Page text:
For the fifth year in a row, workers from the Congress of Day Laborers, STAND with Dignity, and the Alliance of Guestworkers for Dignity organized a Mayday march through downtown New Orleans, starting at historic Congo Square, marching up Canal Street and down Poydras, and ending at City Hall. Among other organizations represented were ROC New Orleans and the Teamsters union. The march began and ended with speeches by workers and their supporters (including activist and former political prisoner Mwalimu Johnson), and more than a hundred workers - and a brass band - marched proudly through the streets,
Mayday is an international holiday dedicated to workers rights, and every year around the world millions of people participate in Mayday marches. Ironically, the holiday was started in the US, but because of its origins among anarchist activists and later adoption by socialist and communist movements, it is not widely recognized in this country. On May 1, 1886, tens of thousands of people marched in Chicago on a protest called by anarchist organizers in support of striking workers and the 8-hour-workday. Four of these organizers were later killed by the state in what was widely seen as revenge for their organizing. The struggle for an 8-hour workday was ultimately successful (though many of those and other achievements in the area of workers rights have since been undermined) but the radical organizers that died in that struggle rarely receive recognition.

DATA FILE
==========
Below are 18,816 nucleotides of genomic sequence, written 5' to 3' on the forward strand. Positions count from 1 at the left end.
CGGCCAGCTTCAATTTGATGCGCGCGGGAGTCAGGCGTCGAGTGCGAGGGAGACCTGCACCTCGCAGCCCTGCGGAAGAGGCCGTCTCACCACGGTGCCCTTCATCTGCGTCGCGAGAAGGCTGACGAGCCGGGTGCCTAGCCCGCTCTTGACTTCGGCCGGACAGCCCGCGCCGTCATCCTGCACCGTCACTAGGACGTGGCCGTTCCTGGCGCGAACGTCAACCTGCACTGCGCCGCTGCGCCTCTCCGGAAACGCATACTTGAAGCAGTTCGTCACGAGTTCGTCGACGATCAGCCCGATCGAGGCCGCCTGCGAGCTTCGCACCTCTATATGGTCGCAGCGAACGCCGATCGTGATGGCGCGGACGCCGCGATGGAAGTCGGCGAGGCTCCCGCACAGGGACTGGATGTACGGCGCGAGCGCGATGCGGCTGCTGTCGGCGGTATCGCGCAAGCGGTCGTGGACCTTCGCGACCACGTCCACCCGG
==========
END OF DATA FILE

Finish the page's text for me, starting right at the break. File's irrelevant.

In recent years, immigrant workers in the US - many of whom come from countries where Mayday is a much more widely celebrated occasion - have reclaimed the holiday. In 2006, hundreds of thousands of workers across the US, mostly Latino immigrants, marched on May 1 for immigration reform. In New Orleans, thousands of workers who had come to the city to work in reconstruction and been demonized and exploited marched on May 1 2006. This was the first large public expression of what would become a movement in this city. Today, these workers have built principled coalitions with other workers, and won real victories at City Hall.
While this year's march was not as large as the 2006 protests, it provided an important opportunity for immigrant workers in New Orleans and their allies to publicly demand their rights.